5. Kniesner, Thomas J & Ziliak, James P, 2002. " Explicit versus Implicit Income Insurance," Journal of Risk and Uncertainty, Springer, vol. 25(1), pages 5-20, July.
  6. Rolf Aaberge & Anders Björklund & Markus Jäntti & Peder J. Pedersen & Nina Smith & Tom Wennemo, 1997. "Unemployment Shocks and Income Distribution How Did the Nordic Countries Fare During their Crises?," Discussion Papers 201, Research Department of Statistics Norway.
  7. Nicholas S. Souleles, 1999. "The Response of Household Consumption to Income Tax Refunds," American Economic Review, American Economic Association, vol. 89(4), pages 947-958, September.
  8. Bell, David N.F. & Blanchflower, David G., 2009. "What Should Be Done about Rising Unemployment in the UK?," IZA Discussion Papers 4040, Institute for the Study of Labor (IZA).
  9. Bayoumi, Tamim & Masson, Paul R., 1995. "Fiscal flows in the United States and Canada: Lessons for monetary union in Europe," European Economic Review, Elsevier, vol. 39(2), pages 253-274, February.
  10. Xavier Sala-i-Martin & Jeffrey Sachs, 1991. "Fiscal Federalism and Optimum Currency Areas: Evidence for Europe From the United States," NBER Working Papers 3855, National Bureau of Economic Research, Inc.
  11. Marco Buti & Paul van den Noord, 2004. "Fiscal policy in EMU: Rules, discretion and political incentives," European Economy - Economic Papers 206, Directorate General Economic and Monetary Affairs (DG ECFIN), European Commission.
  12. Alan J. Auerbach & Daniel R. Feenberg, 2000. "The Significance of Federal Taxes as Automatic Stabilizers," Journal of Economic Perspectives, American Economic Association, vol. 14(3), pages 37-56, Summer.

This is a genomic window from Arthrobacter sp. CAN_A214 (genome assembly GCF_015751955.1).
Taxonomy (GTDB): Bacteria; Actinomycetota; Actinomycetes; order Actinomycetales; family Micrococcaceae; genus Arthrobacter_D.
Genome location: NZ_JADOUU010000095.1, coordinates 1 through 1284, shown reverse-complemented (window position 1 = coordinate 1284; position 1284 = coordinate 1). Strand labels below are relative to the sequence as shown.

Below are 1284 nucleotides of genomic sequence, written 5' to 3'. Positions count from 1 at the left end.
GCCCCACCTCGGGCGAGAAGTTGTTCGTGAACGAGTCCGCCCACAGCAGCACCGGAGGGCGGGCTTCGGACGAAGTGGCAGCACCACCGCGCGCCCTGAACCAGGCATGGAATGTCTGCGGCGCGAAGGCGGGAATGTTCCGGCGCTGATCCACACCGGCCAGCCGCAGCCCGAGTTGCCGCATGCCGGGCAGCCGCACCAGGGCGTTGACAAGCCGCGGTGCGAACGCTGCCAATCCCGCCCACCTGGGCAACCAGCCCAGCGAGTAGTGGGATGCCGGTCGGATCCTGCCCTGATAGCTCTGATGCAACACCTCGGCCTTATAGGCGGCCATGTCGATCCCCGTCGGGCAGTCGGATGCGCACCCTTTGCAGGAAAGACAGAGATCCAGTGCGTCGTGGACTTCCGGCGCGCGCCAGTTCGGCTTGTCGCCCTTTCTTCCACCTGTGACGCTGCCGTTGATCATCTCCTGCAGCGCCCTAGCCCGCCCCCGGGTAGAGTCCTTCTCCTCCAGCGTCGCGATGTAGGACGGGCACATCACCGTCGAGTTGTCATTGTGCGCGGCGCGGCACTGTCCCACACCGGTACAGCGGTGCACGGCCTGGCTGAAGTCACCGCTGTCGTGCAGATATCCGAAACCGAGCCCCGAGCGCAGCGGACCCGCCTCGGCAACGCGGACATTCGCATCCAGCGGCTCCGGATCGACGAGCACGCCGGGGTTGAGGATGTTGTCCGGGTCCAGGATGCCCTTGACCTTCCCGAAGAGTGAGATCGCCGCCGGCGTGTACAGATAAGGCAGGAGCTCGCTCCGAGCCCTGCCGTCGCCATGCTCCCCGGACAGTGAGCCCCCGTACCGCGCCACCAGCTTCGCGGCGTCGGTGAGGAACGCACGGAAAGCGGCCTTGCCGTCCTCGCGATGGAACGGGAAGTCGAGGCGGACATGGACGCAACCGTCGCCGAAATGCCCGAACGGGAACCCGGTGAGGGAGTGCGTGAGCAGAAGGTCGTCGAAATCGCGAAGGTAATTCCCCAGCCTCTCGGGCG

13. Herwig Immervoll & Henrik Jacobsen Kleven & Claus Thustrup Kreiner & Emmanuel Saez, 2007. "Welfare reform in European countries: a microsimulation analysis," Economic Journal, Royal Economic Society, vol. 117(516), pages 1-44, 01.
  14. repec:ese:emodwp:em9-01 is not listed on IDEAS
  15. Nicolas Hérault, 2009. "Sequential Linking of Computable General Equilibrium and Microsimulation Models," Melbourne Institute Working Paper Series wp2009n02, Melbourne Institute of Applied Economic and Social Research, The University of Melbourne.
  16. Stephen Zeldes, . "Consumption and Liquidity Constraints: An Empirical Investigation," Rodney L. White Center for Financial Research Working Papers 24-85, Wharton School Rodney L. White Center for Financial Research.
  17. repec:fth:harver:1435 is not listed on IDEAS
  18. T. Jappelli & J-S Pischke & N.S. Souleles, 1995. "Testing for Liquidity Constraints in Euler Equations with Complementary Data Sources," Working papers 95-19, Massachusetts Institute of Technology (MIT), Department of Economics.
  19. Galí, Jordi & López-Salido, J David & Vallés Liberal, Javier, 2005. "Understanding the Effects of Government Spending on Consumption," CEPR Discussion Papers 5212, C.E.P.R. Discussion Papers.
  20. Thomas J. Kniesner & James P. Ziliak, 2002. "Tax Reform and Automatic Stabilization," American Economic Review, American Economic Association, vol. 92(3), pages 590-612, June.